Tricare’s autism awareness Facebook post draws ire from parents of autistic kids
Stars and Stripes April 25, 2022
Cassandra Wheeler said she felt an upswell of anger when she saw a recent social media post by Tricare, the military’s health care provider, in support of Autism Acceptance Month.
Tricare called for “inclusivity” and “tolerance” for autistic children through “patience, understanding, and education,” according to the April 8 post on the provider’s official Facebook page. As of Friday, it had received about 800 mostly critical comments, and was shared about 400 times.
Wheeler, 34, the wife of a medically retired Army veteran and the mother of two autistic children, said Tricare gutted the care it provides for the autistic children of military families last year.
What Tricare is doing “is not OK,” she told Stars and Stripes by phone April 13 from her home in Westfield, Ind. “We’re hurting as a direct result of decisions you have made. Our kids are suffering.”
The Defense Health Agency, which oversees Tricare, rolled out a series of “comprehensive” changes to its Autism Care Demonstration program beginning March 23, 2021. The program pays for applied behavior analysis, or ABA, therapy for children diagnosed with autism spectrum disorder, according to a statement on the Military Health System website.
The demonstration program will move toward a “beneficiary-centric model” that helps autistic children “reach their maximum potential” and “empower parents” to have a greater role in the care their child receives, according to the health system.
Yet parents said the changes included more stringent requirements to access ABA, an approach that seeks to increase helpful behaviors and decrease harmful ones, according to the nonprofit Autism Speaks’ website.
For example, children with multiple conditions that include autism, such as intellectual disabilities, epilepsy and gastrointestinal issues, are no longer eligible for ABA, a senior policy analyst and clinical psychologist at the Defense Health Agency, Dr. Krystyna Bienia, told Stars and Stripes by phone Thursday.
The changes also added layers of bureaucracy, according to some parents of autistic children covered by Tricare. This includes additional case workers, increased assessments, tighter timelines, more paperwork for parents and providers and intrusive stress assessments for parents that asked about things like their sex lives.
Tricare also cut funding for ABA therapists to accompany children to school or other medical appointments, parents and Bienia said.
The Wheelers’ middle son, Sawyer, 6, was dropped by his clinic in December for nonpayment and because Tricare began micromanaging his care plan, Cassandra Wheeler said. She said he lost ABA, speech and occupational therapies for four months before she found another provider that would accept Tricare.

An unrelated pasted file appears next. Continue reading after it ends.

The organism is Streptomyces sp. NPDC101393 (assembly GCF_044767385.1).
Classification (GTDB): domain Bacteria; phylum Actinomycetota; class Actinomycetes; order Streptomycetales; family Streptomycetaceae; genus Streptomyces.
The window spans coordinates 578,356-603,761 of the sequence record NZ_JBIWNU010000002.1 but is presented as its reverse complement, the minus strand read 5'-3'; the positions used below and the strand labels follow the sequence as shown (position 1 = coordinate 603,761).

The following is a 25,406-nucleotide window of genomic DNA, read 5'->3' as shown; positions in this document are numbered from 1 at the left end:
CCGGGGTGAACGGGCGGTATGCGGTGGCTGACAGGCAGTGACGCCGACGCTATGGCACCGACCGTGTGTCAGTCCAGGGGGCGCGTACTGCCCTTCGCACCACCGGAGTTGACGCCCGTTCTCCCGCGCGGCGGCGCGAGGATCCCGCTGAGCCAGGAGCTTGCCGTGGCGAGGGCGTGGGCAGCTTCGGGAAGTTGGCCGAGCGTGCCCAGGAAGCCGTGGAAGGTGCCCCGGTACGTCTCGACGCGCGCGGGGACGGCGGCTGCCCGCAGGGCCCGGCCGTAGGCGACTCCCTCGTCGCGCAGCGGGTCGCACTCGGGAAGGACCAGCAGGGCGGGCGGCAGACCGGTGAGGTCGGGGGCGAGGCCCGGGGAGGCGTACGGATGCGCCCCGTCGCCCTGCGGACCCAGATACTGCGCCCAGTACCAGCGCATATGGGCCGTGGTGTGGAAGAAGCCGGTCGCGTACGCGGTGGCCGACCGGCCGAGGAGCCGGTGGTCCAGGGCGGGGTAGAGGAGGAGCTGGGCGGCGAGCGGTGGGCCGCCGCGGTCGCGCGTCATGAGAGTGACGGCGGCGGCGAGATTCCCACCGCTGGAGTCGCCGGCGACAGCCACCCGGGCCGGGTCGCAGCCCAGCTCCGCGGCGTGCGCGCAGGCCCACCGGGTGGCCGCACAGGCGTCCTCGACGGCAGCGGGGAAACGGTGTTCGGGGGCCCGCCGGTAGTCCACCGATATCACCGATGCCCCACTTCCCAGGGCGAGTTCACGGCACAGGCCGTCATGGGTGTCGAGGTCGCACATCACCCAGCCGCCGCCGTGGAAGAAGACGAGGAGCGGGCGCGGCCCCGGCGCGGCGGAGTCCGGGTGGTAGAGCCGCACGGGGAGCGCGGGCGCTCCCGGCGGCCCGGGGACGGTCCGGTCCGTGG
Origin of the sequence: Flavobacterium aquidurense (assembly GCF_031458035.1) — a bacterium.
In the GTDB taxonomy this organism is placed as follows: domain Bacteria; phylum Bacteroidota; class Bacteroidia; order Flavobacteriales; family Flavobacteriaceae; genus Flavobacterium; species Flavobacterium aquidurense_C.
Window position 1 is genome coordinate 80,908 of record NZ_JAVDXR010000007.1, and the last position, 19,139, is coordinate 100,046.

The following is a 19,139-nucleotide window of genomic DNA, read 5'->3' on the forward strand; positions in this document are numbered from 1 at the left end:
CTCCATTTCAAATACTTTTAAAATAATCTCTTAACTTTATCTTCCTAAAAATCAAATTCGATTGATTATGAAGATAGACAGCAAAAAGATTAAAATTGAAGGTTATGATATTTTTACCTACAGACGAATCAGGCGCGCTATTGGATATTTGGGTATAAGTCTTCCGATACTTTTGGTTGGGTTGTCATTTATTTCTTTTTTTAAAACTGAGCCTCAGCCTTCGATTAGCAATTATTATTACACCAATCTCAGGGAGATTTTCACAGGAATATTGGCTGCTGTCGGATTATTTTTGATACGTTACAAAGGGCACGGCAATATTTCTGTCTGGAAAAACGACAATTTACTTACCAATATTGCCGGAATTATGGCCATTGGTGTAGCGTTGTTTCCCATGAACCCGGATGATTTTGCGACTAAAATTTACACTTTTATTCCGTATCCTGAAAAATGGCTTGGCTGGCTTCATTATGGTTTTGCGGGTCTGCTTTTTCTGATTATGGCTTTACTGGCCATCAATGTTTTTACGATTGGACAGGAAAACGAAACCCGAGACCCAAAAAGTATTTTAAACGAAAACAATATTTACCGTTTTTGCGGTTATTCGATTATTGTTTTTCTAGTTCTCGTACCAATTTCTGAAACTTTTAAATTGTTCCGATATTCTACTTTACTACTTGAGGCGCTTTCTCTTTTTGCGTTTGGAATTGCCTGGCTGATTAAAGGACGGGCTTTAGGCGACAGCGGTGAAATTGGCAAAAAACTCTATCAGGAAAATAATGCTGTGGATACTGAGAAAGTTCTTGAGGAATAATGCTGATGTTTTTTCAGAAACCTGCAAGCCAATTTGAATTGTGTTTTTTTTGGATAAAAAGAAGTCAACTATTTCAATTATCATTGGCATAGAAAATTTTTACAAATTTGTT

Another military mother said she experienced similar delays.
“My son has been on wait lists for developmental [pediatricians] for over four years in total and he’s 7 years old,” Space Force spouse Cara-Lee Alford told Stars and Stripes by phone on April 13. “They kept referring us to who they thought was a developmental pediatrician in Alabama, but they weren’t a developmental pediatrician.”
Merit to complaints
Many of the criticisms levied by the parents have merit, Bienia said, but families may have been getting services outside Tricare’s scope of coverage, such as allowing therapists in community settings. Requirements for providers ensure there is no fraud, waste or abuse.
“It breaks my heart that there is this gap in services,” she said. “I think there are worldwide gaps in both clinical and non-clinical services, but Tricare is only authorized to cover that clinical part.”
ABA therapy is not covered as a basic benefit under Tricare because it doesn’t meet reliable evidence standards, Bienia said. Tricare has been funding ABA through the demonstration since 2014 to see if it meets certain “goals and objectives.” If it is determined that it does, the therapy could be added to a suite of covered services in the future, which includes occupational therapy, speech, physical therapy and psychiatric services. The program expires at the end of 2023 but could be renewed, she said.
Dr. Farrell Weiers, a clinical psychologist and behavior analyst at Family First Center for Autism and Child Development in Kansas City, Mo., said her experiences and outcomes with Tricare were “mostly positive” prior to the changes.
“The latest changes to the Treatment Manual, however, are vague and our success rate is much more hit and miss,” she wrote in an email Thursday to Stars and Stripes.
The changes have “significantly” slowed down their ability to get a child started in therapy, she said. “I have a serious problem with the measures that were chosen.”